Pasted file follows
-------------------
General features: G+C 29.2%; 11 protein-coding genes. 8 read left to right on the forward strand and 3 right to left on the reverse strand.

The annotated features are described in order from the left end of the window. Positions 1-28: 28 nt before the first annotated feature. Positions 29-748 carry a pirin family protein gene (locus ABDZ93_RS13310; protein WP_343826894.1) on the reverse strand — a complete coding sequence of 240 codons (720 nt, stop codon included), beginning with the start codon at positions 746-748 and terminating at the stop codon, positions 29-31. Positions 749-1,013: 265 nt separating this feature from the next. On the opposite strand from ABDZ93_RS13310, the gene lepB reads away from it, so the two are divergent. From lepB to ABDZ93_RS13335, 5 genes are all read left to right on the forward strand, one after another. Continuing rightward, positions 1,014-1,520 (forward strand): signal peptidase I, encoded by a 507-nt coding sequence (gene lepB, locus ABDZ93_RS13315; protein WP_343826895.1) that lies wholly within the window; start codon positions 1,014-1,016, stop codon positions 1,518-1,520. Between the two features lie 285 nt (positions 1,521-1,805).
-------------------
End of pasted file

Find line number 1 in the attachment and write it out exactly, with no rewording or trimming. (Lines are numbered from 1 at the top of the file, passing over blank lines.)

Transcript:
General features: G+C 29.2%; 11 protein-coding genes. 8 read left to right on the forward strand and 3 right to left on the reverse strand.